What We Consume?
Imagine wanting to consume french fries and crafting a simple dish at home with just three ingredients: organic potatoes, salt and oil.
Now compare that to fries containing 19 components, a dozen of which are harmful and void of nutritional value. This is the staggering difference between homemade fries and those from McDonald’s, a fast-food titan with over 40,275 outlets, infamously called toxic potato diffusion sites.
At first glance, making fries might seem like a straightforward process. McDonald’s, however, takes this simple recipe and introduces a cocktail of chemicals, fats, and acids. Ingredients like beef flavoring, dextrose, TBHQ (tertiary butylhydroquinone), and Polydimethylsiloxane turn this humble dish into an unhealthy concoction.
Beef flavoring, devoid of actual beef, sneaks its way into the fries to boost taste. Dextrose, a sugar variant, gives fries their iconic golden hue. TBHQ, a chemical preservative, prolongs the fries’ shelf-life but may cause health issues. And finally, Polydimethylsiloxane, an anti-foaming agent used in skincare products, also finds its way into the familiar red box.
Other ingredients, such as citric acid, hydrolyzed wheat, and milk, contribute to the fries’ shelf-life and flavor. The cooking process includes several stages of chemical exposure and frying, resulting in a product high in trans fats from the hydrogenated soybean oil used for frying. Consumption of trans fats is linked to cholesterol problems, heart disease, and strokes
What We Consume Based on Location?
McDonald’s continues to be a cultural icon providing quick, cheap food. In the US, there’s about one McDonald’s for every 24,000 people. Fast food has become comfort food. It’s known to make us feel good, and is rarely the healthiest choice.
Surprisingly, the toxin load varies globally. Most McDonald’s outside the US shy away from the chemical overload. In India, the recipe includes potatoes, salt, vegetarian palm olein oil for frying, and a dash of dextrose. Similarly, in the UK, the focus is on non-hydrogenated oils for cooking.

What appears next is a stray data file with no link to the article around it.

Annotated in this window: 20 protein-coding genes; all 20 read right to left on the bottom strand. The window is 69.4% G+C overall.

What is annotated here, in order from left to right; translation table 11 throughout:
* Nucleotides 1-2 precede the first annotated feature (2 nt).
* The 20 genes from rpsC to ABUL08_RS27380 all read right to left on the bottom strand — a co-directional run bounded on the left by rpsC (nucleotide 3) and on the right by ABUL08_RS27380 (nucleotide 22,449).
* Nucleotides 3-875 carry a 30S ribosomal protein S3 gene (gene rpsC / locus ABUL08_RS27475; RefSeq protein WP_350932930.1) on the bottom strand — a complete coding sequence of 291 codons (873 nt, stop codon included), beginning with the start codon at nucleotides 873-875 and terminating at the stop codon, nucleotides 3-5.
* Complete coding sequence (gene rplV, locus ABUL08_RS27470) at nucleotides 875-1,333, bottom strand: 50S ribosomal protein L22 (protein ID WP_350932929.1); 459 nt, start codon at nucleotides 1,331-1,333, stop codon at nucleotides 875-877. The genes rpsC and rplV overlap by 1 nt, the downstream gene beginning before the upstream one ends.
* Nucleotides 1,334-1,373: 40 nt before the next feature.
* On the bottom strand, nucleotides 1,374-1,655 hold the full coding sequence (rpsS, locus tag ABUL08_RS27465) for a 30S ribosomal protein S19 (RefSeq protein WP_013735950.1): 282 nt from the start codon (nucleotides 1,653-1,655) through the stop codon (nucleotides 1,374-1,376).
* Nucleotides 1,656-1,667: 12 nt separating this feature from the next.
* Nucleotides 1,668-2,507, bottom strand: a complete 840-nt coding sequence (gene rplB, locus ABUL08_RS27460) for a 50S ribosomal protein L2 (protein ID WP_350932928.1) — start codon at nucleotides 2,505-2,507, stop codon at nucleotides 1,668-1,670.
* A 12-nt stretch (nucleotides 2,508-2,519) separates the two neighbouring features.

In Australia, Denmark, and Israel, canola oil is the go-to choice for frying. The discrepancy in ingredient choices between the US and the rest of the world is glaring.
Despite McDonald’s assertion of the necessity of its ingredient choices, the global branches’ distinct divergence sends a strong message. So, why the complex chemical mixture used in the US? This disparity should make us pause and consider what fast food is feeding us.
And asking questions about the source and preparation of our food is up to each of us. There is beauty in slowing down and enjoying the journey, especially when we become aware of what and who we consume.
There is Another Healthy Path
Now, forget about fries for a minute. Microgreens, the just-sprouted seeds packed with vitamins and nutrients, could potentially revolutionize our approach to healthy food supplies. This tiny powerhouses of nutrition, as revealed in a 2021 Penn State study, could be instrumental in addressing malnutrition in challenging environments.
Each tiny leaf is a treasure trove of concentrated nutrients, making microgreens a viable option to supplement diets in regions where nutrient-rich food is scarce. They’re not just popular on Earth; even NASA has explored their potential as a nutritional source for astronauts during space missions.
Topping the list of healthy microgreens are broccoli, kale, and arugula, according to the Royal Society of Chemistry. Loaded with carotenoids that boost immunity and vitamin A, along with being rich in antioxidants, these microgreens offer a host of health benefits. Their nutritional potency combined with the ease of cultivation could make microgreens a game-changer in keeping us healthy.
Imagine we no longer have cheap fast toxic food, and instead healthy food, that sustains us and is available equally to each of us. Simplifying our choices and knowing what we’re actually consuming.
Consuming toxins in our food, water and air is harmful to our health. Becoming aware of what energy we consume in every aspect of our lives is possible. And we can make healthier choices, which our bodies will thank us for.
Surround yourself with healthy local food. Support farms and restaurants that care about your health and wellbeing. And know that the healthiest medicine we have comes directly from nature. Our imagination can create a beautiful landscape of dishes using healthy ingredients that fuel us.